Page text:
Wednesday, February 22, 2006

Monbiot on a world without privacy

Monbiot writes for the Guardian. He's a reliably left-wing future-is-scary sort of guy. Mostly I think he's off-base or uninteresting, but I follow his blog postings because every month or two he is interesting and unique. This time he writes about implantable RFID chips and the gradual transformation of society:
George Monbiot: Children of the Machine:

... There will be no dramatic developments. We will not step out of our homes one morning to discover that the state, or our boss, or our insurance company, knows everything about us. But, if the muted response to the ID card is anything to go by, we will gradually submit, in the name of our own protection, to the demands of the machine. And it will not then require a tyrannical new government to deprive us of our freedom. Step by voluntary step, we will have given it up already.
I fought this back in the 1980s and early 1990s. I gave up; even before 9/11 it became clear that either people couldn't understand this topic or didn't really care. We live now in a world that would have shocked citizens of 1980s America, but the transition has mostly gone without remark.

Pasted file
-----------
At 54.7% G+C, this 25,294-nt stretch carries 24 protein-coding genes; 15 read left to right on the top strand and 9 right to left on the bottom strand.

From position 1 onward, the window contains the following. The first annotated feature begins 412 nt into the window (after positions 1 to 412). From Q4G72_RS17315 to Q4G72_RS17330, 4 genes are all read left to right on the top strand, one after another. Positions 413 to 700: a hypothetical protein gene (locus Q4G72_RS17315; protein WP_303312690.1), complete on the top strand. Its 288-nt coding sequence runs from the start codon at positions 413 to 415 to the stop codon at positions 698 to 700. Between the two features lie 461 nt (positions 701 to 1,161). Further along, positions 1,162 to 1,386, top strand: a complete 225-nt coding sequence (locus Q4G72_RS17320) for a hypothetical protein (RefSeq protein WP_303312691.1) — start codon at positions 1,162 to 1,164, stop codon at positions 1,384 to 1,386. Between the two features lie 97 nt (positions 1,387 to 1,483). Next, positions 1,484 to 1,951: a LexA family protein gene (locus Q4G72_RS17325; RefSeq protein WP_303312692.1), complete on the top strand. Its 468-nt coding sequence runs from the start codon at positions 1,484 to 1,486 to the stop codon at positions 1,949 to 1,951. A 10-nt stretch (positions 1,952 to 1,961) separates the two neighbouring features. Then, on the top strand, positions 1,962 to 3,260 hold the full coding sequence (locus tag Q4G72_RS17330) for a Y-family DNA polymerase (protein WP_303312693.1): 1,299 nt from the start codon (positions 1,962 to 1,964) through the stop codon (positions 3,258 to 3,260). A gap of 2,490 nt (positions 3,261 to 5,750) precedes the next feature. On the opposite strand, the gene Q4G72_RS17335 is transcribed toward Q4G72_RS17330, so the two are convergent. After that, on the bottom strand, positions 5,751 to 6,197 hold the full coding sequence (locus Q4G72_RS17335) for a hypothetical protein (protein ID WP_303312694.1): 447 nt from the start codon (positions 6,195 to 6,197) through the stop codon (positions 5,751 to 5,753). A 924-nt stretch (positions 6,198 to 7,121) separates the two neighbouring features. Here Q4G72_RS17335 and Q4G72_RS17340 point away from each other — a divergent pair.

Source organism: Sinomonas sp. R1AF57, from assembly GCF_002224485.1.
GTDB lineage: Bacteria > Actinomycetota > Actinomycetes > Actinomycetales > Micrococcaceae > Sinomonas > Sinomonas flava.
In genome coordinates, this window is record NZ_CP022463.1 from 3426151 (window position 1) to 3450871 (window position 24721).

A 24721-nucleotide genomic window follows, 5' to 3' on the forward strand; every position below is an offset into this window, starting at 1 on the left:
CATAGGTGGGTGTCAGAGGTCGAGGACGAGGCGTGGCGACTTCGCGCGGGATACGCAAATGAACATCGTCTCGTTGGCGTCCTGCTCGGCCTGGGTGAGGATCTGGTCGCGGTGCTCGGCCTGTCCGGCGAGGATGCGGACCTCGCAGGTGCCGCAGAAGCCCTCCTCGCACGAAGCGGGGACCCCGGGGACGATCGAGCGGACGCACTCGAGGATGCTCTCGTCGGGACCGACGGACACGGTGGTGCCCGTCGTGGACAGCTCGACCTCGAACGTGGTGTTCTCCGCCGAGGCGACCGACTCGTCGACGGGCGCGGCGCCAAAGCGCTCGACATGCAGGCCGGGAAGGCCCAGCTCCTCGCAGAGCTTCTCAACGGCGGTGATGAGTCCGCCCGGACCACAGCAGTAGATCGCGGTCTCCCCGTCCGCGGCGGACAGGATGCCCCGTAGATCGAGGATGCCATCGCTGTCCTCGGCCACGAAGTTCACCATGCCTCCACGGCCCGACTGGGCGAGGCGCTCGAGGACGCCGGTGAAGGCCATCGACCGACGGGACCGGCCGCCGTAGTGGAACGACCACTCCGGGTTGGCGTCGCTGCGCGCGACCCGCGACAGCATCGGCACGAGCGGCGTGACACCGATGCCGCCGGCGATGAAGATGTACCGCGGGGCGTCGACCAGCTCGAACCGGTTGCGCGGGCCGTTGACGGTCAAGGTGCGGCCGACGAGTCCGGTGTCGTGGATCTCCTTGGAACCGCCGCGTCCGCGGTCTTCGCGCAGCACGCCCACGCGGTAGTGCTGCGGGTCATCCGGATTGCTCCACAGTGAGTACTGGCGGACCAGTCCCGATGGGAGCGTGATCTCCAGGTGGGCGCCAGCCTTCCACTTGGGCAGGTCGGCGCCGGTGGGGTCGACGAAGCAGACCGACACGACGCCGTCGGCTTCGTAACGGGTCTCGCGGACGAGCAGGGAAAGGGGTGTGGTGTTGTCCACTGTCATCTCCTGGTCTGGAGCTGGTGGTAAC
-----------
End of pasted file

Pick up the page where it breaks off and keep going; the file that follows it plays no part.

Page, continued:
Monbiot conflates loss of privacy with loss of freedom. David Brin (Surveillance society) has done a good job of showing that they're not necessarily identical. Privacy loss is necessary, but not sufficient, for a loss of freedom. Practically speaking, however, the falling cost of havoc and the a separate drive to protect economic interests means freedom will likely follow privacy.

Is there anything to do? Sure there is. There are better worlds. Will Americans take another path? No, we re-elected George Bush. Will Europeans? Seems not. Canadians? No. Maybe in New Zealand ...

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